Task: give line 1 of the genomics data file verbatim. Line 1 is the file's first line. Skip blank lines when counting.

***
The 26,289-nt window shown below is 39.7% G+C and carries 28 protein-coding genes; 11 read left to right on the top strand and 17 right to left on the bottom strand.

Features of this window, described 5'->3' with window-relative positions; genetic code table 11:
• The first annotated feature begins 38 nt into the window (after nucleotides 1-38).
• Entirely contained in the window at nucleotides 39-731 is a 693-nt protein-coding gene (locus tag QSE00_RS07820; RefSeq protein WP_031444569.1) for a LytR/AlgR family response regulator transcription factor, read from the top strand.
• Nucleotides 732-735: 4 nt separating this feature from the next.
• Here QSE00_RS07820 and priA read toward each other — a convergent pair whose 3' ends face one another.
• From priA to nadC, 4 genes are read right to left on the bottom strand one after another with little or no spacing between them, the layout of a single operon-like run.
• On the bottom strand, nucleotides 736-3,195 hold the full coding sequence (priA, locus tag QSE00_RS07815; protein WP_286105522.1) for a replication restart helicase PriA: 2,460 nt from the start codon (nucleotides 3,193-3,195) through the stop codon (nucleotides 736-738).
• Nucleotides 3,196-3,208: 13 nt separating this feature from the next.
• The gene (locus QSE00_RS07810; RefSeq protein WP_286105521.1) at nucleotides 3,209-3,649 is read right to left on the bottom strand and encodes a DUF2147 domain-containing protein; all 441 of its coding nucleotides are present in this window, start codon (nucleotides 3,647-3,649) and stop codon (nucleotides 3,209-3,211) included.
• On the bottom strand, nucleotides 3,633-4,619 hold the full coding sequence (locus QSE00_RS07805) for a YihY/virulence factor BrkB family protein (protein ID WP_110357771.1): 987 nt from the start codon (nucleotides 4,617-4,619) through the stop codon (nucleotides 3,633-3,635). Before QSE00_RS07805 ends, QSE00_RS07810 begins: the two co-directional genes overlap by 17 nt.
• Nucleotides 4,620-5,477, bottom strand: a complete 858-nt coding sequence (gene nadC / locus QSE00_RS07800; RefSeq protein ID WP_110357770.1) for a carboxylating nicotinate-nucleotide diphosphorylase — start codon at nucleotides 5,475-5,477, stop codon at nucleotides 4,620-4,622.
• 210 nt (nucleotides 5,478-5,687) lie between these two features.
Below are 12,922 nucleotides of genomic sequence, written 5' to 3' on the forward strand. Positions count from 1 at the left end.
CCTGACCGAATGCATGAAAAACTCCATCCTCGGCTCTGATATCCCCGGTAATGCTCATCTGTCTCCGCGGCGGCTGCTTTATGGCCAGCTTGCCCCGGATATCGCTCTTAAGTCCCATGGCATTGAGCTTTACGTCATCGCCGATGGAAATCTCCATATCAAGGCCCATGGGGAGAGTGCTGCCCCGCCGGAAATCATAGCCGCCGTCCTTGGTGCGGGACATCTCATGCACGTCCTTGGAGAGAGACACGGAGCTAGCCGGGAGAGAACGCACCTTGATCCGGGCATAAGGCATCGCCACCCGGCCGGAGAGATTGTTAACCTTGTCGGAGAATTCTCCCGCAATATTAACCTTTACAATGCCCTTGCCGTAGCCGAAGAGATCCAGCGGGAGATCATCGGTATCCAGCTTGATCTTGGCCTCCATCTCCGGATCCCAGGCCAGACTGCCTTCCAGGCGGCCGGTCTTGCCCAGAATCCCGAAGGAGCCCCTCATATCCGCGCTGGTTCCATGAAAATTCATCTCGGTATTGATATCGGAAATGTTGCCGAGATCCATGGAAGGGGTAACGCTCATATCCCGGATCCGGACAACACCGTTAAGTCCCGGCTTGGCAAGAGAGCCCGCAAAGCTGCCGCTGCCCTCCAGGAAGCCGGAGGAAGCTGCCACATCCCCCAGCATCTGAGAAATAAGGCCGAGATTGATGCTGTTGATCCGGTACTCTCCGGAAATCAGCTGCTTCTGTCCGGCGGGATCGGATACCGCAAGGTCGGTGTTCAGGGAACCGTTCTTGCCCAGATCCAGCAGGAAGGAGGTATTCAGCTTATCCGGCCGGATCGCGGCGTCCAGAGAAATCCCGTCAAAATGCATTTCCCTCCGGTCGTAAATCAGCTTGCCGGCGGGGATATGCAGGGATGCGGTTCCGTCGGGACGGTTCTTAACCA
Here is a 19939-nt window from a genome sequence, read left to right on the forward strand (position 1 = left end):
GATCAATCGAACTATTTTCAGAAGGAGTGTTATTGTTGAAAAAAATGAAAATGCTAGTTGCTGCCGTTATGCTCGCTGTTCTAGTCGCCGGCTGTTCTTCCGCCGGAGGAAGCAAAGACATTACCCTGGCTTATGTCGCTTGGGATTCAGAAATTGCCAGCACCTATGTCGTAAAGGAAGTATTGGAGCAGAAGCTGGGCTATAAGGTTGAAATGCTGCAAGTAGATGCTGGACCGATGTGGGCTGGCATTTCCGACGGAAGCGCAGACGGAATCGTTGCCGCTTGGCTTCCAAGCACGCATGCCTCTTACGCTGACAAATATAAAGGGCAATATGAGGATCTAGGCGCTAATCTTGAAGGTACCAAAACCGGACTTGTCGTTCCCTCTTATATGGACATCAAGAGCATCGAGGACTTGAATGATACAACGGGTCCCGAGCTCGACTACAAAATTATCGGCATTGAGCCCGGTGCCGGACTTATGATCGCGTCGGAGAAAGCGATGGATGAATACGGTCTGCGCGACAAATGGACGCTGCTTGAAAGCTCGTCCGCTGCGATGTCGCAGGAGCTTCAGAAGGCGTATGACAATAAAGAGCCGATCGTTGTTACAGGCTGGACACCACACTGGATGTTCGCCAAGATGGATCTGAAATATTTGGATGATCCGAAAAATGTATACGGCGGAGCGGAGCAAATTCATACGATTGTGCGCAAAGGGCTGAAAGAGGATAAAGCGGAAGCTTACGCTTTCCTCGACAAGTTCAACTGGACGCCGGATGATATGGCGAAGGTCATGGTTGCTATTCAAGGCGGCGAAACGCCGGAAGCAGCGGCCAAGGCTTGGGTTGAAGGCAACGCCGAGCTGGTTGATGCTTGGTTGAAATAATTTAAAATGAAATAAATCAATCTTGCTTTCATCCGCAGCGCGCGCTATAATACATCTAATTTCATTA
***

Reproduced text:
The 26,289-nt window shown below is 39.7% G+C and carries 28 protein-coding genes; 11 read left to right on the top strand and 17 right to left on the bottom strand.